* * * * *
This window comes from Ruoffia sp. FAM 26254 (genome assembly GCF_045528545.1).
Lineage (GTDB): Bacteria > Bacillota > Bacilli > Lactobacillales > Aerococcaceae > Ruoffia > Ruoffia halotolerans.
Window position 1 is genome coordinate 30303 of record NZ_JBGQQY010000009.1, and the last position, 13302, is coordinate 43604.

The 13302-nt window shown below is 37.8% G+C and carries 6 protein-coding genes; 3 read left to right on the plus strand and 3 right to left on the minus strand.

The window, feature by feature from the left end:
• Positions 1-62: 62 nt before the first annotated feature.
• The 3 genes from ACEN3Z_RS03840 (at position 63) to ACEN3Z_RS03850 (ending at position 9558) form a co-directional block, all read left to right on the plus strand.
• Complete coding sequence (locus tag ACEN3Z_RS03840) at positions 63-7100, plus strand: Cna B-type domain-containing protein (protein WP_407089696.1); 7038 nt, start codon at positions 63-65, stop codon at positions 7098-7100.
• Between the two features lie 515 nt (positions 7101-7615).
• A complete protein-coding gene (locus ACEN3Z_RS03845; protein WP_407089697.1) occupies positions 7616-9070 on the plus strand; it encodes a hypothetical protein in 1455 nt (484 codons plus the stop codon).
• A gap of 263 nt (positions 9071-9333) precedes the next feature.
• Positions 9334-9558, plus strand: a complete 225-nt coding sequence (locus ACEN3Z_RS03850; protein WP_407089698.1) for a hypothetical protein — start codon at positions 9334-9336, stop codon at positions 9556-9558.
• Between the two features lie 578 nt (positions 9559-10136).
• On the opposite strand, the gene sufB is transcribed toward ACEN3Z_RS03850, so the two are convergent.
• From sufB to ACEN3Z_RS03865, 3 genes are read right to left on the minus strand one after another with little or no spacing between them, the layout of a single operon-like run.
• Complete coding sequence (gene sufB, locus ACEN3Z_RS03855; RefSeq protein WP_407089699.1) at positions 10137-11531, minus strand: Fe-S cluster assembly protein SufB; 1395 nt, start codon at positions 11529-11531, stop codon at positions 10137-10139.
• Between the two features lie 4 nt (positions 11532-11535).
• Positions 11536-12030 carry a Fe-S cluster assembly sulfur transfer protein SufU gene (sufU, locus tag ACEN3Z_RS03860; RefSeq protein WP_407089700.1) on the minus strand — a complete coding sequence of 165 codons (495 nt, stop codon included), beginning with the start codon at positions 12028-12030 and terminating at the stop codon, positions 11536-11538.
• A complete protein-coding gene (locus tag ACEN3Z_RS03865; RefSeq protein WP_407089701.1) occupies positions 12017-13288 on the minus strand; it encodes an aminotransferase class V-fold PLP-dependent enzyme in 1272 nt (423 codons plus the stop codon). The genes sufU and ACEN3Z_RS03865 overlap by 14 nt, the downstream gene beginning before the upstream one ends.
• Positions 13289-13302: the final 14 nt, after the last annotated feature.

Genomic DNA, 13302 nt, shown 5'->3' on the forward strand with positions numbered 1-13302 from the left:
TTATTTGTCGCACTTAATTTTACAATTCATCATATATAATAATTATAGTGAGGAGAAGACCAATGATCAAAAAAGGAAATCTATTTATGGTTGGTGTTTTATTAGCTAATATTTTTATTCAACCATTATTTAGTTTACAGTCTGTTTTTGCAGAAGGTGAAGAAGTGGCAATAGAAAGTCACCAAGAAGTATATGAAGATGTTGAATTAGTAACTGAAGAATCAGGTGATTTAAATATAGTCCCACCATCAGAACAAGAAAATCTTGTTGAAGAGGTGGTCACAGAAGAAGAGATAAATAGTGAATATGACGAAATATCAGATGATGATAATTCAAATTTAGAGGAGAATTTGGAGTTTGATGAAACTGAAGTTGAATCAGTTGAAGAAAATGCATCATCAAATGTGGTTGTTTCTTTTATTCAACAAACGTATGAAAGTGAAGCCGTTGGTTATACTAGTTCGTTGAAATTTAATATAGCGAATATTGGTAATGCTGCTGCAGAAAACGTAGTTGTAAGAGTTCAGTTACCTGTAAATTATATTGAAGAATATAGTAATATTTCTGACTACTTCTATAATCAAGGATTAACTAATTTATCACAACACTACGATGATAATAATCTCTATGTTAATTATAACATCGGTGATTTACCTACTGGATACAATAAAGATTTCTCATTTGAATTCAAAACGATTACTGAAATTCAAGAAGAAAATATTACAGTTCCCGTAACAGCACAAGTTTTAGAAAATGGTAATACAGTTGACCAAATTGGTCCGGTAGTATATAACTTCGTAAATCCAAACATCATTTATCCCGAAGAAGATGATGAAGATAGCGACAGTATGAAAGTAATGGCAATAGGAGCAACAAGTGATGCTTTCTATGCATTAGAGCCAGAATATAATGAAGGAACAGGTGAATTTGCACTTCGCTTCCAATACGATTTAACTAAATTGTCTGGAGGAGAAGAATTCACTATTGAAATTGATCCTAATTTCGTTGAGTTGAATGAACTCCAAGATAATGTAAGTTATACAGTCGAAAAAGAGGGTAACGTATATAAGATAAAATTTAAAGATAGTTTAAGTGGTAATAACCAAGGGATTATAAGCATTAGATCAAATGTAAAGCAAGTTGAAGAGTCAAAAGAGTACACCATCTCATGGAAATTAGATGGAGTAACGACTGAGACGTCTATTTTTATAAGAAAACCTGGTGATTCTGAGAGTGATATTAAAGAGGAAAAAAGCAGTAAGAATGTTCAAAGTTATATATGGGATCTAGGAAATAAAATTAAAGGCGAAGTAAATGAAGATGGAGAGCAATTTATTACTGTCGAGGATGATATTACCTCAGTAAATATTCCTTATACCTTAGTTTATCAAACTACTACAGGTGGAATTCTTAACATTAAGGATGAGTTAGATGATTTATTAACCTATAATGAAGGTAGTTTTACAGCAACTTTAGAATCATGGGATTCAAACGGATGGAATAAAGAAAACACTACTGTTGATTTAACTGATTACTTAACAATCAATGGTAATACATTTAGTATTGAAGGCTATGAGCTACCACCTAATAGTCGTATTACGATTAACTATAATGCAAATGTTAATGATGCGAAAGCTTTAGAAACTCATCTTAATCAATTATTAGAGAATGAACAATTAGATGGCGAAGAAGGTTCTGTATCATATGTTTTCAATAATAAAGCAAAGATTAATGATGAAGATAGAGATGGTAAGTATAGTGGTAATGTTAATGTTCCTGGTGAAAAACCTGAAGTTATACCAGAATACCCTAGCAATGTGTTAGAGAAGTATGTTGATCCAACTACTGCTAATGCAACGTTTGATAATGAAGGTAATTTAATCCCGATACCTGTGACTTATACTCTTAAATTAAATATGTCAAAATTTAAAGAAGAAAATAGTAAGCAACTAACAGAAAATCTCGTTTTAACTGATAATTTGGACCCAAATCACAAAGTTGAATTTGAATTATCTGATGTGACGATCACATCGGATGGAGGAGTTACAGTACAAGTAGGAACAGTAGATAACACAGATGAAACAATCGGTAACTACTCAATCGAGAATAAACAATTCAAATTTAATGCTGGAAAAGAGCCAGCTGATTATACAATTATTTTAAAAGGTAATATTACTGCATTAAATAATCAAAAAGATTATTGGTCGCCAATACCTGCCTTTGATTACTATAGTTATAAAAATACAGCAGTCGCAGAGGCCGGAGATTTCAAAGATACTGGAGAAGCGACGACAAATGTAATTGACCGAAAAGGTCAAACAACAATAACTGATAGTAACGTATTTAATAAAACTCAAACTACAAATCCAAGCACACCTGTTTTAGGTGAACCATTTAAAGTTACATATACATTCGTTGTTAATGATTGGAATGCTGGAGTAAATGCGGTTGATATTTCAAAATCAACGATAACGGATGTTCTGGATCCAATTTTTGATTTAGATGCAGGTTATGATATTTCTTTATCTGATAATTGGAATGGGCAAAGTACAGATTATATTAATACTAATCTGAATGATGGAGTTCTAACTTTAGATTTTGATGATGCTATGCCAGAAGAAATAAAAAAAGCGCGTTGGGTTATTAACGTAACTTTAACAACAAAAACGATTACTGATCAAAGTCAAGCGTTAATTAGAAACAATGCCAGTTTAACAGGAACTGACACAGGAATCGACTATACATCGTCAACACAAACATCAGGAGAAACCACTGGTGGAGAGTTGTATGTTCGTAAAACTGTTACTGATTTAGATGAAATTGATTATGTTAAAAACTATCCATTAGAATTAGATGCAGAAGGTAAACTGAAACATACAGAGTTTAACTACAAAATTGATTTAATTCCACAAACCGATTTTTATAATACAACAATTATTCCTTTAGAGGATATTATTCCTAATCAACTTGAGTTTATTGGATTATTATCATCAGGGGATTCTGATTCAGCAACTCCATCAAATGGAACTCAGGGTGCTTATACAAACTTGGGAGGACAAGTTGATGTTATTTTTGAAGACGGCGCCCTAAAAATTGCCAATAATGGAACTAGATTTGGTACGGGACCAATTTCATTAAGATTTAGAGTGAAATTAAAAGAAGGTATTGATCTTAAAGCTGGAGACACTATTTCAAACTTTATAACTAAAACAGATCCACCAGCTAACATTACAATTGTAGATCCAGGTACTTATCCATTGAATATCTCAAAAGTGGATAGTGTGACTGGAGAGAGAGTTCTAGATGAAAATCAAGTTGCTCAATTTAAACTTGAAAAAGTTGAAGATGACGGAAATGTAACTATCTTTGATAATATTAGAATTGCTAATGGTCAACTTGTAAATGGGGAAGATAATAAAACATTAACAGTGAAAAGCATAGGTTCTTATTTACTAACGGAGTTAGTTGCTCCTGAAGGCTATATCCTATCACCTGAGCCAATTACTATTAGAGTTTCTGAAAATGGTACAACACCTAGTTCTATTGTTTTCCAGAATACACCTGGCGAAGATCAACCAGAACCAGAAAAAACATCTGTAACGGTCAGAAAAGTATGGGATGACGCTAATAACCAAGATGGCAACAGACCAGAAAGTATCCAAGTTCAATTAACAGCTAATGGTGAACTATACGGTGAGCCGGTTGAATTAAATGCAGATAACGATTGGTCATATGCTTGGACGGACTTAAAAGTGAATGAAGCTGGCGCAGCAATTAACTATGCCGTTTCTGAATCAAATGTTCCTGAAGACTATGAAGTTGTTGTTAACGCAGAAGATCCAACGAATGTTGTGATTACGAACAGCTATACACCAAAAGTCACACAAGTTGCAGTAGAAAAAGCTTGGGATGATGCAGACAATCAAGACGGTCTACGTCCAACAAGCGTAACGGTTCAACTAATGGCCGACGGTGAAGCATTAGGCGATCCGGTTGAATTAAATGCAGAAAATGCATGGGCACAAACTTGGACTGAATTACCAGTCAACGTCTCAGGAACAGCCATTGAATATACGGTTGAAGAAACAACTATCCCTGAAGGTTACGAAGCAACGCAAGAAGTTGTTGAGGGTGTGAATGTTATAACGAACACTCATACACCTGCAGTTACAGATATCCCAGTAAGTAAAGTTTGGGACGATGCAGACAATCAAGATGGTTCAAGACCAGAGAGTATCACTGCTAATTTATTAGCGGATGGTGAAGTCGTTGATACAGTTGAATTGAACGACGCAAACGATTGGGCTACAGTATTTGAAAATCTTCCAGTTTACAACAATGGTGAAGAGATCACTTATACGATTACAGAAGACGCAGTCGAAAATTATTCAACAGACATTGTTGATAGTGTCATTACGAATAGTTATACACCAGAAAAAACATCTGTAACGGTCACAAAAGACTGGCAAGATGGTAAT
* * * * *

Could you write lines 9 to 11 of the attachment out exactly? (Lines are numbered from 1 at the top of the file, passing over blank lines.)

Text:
• Between the two features lie 515 nt (positions 7101-7615).
• A complete protein-coding gene (locus ACEN3Z_RS03845; protein WP_407089697.1) occupies positions 7616-9070 on the plus strand; it encodes a hypothetical protein in 1455 nt (484 codons plus the stop codon).
• A gap of 263 nt (positions 9071-9333) precedes the next feature.